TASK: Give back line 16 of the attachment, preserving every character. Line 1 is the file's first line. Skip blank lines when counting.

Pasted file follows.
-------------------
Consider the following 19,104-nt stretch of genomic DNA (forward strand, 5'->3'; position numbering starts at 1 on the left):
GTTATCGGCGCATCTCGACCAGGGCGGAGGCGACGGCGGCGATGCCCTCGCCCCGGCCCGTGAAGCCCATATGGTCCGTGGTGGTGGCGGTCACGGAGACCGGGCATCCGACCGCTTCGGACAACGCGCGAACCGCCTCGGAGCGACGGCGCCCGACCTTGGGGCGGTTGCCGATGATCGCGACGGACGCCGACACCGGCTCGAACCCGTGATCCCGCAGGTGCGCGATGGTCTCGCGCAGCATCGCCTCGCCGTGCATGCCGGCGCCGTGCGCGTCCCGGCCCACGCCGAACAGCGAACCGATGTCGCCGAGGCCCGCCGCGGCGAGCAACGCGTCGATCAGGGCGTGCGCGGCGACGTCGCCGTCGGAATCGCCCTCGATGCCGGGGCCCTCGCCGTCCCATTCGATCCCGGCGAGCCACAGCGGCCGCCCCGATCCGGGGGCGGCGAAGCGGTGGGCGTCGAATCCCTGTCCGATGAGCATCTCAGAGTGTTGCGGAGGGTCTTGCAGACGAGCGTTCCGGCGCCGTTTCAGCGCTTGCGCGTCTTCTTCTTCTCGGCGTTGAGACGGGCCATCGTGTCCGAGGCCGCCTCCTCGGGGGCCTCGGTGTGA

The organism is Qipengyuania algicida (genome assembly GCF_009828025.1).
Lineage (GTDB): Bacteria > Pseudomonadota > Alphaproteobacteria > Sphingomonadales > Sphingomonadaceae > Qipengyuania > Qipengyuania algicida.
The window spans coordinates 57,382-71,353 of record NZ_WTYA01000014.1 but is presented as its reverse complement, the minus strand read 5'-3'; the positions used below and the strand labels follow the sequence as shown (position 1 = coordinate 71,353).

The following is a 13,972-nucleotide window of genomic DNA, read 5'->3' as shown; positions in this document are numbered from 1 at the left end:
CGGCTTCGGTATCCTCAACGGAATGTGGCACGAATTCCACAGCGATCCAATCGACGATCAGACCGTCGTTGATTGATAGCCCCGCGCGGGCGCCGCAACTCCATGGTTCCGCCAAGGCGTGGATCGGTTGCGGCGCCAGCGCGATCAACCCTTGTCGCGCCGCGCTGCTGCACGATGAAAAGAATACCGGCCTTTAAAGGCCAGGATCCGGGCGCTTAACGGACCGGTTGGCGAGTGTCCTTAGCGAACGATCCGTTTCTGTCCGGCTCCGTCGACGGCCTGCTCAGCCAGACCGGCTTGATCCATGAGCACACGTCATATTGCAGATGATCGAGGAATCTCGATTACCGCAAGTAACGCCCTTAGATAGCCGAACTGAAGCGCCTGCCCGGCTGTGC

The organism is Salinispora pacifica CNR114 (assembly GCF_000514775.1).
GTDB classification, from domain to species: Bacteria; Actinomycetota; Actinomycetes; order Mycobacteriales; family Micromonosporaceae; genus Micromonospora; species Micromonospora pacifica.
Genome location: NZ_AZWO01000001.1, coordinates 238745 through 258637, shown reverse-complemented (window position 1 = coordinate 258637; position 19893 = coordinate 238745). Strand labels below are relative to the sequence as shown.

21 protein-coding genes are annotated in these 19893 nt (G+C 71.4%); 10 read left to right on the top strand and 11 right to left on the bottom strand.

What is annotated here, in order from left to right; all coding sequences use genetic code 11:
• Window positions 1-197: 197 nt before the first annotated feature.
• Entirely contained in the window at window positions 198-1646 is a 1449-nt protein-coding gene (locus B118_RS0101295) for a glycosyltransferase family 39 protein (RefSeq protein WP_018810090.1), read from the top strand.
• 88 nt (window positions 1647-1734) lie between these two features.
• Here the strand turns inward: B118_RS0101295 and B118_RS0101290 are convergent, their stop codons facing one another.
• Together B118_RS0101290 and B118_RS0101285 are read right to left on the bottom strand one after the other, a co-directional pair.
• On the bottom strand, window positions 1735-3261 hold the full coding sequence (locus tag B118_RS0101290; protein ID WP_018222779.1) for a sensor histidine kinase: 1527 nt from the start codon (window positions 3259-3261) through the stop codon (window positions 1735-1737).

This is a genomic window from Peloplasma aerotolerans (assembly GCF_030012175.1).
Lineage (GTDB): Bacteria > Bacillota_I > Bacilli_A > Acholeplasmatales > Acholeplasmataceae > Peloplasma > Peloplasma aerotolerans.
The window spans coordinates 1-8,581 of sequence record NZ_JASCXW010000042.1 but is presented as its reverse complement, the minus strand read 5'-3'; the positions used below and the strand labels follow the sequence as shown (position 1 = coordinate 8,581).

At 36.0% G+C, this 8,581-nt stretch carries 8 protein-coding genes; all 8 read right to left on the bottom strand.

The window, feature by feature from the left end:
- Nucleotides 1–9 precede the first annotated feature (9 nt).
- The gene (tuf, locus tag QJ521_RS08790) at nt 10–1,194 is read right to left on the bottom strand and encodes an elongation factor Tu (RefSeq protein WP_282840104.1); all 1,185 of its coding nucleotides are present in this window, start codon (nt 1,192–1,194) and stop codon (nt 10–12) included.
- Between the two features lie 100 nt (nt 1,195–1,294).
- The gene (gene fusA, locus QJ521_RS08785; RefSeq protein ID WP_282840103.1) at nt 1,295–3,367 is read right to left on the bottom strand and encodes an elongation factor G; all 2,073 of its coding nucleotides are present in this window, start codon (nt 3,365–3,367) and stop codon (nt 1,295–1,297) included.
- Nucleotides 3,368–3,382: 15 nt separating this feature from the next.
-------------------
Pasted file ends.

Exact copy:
• Here the strand turns inward: B118_RS0101295 and B118_RS0101290 are convergent, their stop codons facing one another.